If the cartel won’t play, then make it law. If it bucks and won’t develop new sources of gas then apply “use it or lose it” laws to their reserves as well.

Smash the rorting bastards.

Houses and Holes
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Comments

  1. TheLambKingMEMBER

    If it bucks and won’t develop new sources of gas then apply “use it or lose it” laws to their reserves as well.

    We DON’T need new supplies of gas! We have enough gas supply already to heat the planet to over 4C – which will be catastrophic. The last thing we need is more fossil fuel supplies.

    Most countries have net zero targets which means mostly renewable electricity grids by about 2030 – so the demand for gas should drop.

    SA is running on about 98% renewables today and a wholesale price of negative $42.

    • PlanetraderMEMBER

      How on gods earth are you going to come even remotely close to 100% renewables by 2030? Physics has limits which is an unfortunate reality that is too much for some to bear. Yes renewables are worth persevering with but you live in fantasy land if you think that renewables can be 100% by 2030 or ever.
      So when the wind doesn’t blow or the sun doesn’t shine what then? How many solar panels will it take to produce a single solar panel? The economic cost of energy is and will continue to rise – and the hypocrisy by those wanting 100% renewables by removing fossil fuels as a cheap source of energy beggars belief.

      • TheLambKingMEMBER

        How on gods earth are you going to come even remotely close to 100% renewables by 2030? Physics has limits which is an unfortunate reality that is too much for some to bear. Yes renewables are worth persevering with but you live in fantasy land if you think that renewables can be 100% by 2030 or ever.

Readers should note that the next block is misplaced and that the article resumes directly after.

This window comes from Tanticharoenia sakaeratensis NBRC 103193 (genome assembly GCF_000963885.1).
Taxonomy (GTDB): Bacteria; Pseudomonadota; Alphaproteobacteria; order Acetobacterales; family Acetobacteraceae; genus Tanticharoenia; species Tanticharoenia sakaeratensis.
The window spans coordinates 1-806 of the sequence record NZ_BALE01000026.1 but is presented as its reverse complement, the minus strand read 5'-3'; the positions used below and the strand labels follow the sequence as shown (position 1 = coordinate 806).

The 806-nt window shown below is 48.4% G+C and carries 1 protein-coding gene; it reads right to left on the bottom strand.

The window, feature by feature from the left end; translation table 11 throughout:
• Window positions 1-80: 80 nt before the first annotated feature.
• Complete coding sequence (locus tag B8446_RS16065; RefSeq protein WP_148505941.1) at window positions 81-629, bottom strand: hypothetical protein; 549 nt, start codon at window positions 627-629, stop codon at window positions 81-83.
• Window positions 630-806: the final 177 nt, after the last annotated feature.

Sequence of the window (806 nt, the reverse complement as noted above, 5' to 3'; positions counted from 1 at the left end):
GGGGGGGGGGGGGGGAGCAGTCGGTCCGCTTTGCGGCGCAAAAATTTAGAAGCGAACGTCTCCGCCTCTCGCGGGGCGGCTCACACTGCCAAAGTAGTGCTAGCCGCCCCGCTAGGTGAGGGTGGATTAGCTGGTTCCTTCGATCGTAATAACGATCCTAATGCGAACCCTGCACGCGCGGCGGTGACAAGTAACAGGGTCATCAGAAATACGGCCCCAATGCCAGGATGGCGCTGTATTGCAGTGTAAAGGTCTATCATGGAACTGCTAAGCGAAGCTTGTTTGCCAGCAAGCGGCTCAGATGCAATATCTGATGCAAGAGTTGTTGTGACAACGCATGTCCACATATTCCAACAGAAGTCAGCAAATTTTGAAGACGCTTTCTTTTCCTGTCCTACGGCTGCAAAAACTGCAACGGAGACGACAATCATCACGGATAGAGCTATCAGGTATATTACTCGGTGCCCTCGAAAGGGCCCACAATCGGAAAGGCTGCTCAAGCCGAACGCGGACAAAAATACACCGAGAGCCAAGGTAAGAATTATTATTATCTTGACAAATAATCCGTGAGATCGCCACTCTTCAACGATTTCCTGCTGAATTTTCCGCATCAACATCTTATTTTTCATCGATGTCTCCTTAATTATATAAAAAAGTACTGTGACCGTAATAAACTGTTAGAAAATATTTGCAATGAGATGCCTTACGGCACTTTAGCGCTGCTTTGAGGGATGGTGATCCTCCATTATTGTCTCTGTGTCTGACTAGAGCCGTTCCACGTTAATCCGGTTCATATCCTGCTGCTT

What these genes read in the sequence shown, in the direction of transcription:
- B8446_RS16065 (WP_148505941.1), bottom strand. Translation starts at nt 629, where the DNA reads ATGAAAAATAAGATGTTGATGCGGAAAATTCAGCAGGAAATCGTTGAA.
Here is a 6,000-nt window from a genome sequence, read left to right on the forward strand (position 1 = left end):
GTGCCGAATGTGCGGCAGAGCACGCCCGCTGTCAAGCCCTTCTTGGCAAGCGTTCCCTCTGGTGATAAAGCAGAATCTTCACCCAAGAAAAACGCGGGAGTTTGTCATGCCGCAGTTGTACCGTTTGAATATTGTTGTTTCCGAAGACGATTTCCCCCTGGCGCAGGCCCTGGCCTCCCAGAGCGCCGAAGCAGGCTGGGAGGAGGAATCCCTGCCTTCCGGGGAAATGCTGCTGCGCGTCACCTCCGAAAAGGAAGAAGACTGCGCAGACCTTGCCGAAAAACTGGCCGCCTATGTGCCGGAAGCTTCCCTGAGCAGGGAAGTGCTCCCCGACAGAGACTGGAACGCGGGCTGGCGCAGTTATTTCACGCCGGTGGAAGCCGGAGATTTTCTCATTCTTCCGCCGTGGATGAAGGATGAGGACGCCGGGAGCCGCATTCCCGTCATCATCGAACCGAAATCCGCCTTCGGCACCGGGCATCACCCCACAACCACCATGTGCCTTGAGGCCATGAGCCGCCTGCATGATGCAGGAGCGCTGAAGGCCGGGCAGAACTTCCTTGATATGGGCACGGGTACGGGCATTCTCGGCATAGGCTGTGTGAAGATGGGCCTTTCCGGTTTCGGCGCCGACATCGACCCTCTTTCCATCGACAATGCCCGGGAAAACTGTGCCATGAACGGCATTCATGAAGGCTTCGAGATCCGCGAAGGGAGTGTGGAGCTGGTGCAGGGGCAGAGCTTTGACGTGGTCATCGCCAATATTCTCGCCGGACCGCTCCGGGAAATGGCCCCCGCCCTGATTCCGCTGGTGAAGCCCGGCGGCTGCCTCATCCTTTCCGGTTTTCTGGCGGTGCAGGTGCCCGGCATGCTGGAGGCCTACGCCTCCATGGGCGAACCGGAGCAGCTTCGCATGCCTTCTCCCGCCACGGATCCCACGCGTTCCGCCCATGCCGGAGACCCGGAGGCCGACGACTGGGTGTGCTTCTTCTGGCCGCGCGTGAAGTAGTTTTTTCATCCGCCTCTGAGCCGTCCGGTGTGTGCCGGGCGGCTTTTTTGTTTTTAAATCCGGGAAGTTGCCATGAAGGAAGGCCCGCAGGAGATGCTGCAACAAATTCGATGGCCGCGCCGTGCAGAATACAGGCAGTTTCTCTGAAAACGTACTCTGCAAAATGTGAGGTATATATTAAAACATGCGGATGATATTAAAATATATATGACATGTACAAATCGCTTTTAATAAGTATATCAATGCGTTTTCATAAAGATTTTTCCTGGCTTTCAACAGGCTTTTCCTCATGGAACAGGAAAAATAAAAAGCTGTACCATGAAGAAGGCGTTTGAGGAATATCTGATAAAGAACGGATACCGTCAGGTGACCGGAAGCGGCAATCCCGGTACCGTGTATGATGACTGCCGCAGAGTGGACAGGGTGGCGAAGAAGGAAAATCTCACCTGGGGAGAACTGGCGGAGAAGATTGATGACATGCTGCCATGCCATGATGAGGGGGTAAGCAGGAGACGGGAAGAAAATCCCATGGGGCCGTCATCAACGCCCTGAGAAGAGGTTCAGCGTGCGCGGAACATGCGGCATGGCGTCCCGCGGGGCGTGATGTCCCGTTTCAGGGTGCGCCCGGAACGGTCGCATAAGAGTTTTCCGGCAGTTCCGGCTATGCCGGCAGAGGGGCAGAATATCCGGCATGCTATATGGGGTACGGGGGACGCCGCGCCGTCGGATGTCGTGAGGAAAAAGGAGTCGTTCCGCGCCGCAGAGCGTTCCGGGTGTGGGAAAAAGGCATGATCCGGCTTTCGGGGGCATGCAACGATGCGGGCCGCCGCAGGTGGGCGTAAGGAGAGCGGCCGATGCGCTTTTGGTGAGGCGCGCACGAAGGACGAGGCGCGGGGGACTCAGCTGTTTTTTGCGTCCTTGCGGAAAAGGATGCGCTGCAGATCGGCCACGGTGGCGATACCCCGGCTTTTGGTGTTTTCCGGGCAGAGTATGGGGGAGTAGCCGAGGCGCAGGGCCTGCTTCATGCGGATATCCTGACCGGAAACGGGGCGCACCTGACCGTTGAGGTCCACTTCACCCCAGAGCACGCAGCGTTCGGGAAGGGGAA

Physics? This is an engineering and political problem – the physics was solved a long time ago. There are a number of people who show different ways we can get to mostly renewables. (rethinkx https://www.rethinkx.com/energy AEMO https://reneweconomy.com.au/is-aemos-step-change-scenario-of-94-renewables-really-a-stretch-target-51027/)

        So when the wind doesn’t blow or the sun doesn’t shine what then?

        1) You still get water out of your tap when the sky doesn’t rain. You store energy – either in dams, in batteries, or in hydrogen.
        2) The sun shines every day – and the sun is shining in Perth when it is dark in Sydney. The wind is blowing somewhere. We need interconnects to join the grid up.
        3) We don’t need to be 100% renewables. If we turn on a gas generator or 2 for a few hours on a few days a year to fill the gap we can be ‘net zero’

        How many solar panels will it take to produce a single solar panel?

        Depending on the lifespan, solar panels produce around 5,000 – 10,000 times the energy it takes to make them.

        The economic cost of energy is and will continue to rise – and the hypocrisy by those wanting 100% renewables by removing fossil fuels as a cheap source of energy beggars belief.

        This is 100% horse manure. Energy costs will reduce. Solar PV costs are reducing year on year. Battery costs are reducing year on year.

        • PlanetraderMEMBER

          Your faith that technology will override the laws of physics is admirable but misplaced.
          You have also conveniently (or deliberately) not mentioned the external and associated costs of this renewable energy nirvana. For example, what is the cost of the toxic waste being generated due to the substantial (and “loosely” regulated) extraction of rare earths and other needed stuff like cobalt, not to mention the waste generated when producing and scrapping solar panels, and the waste generated when burying pieces of scrapped wind turbine.
          By the time we have enough renewables to achieve what you want we will need to replace them all.
          In the meantime the punters will suffer so that a small handful of nobles may rape and pillage taxpayers hard earned through subsidies. Have a look at the massive coal fired plants in China sitting next to their solar panel factories – your fantasy that solar panels will produce x times new ones is not going to happen.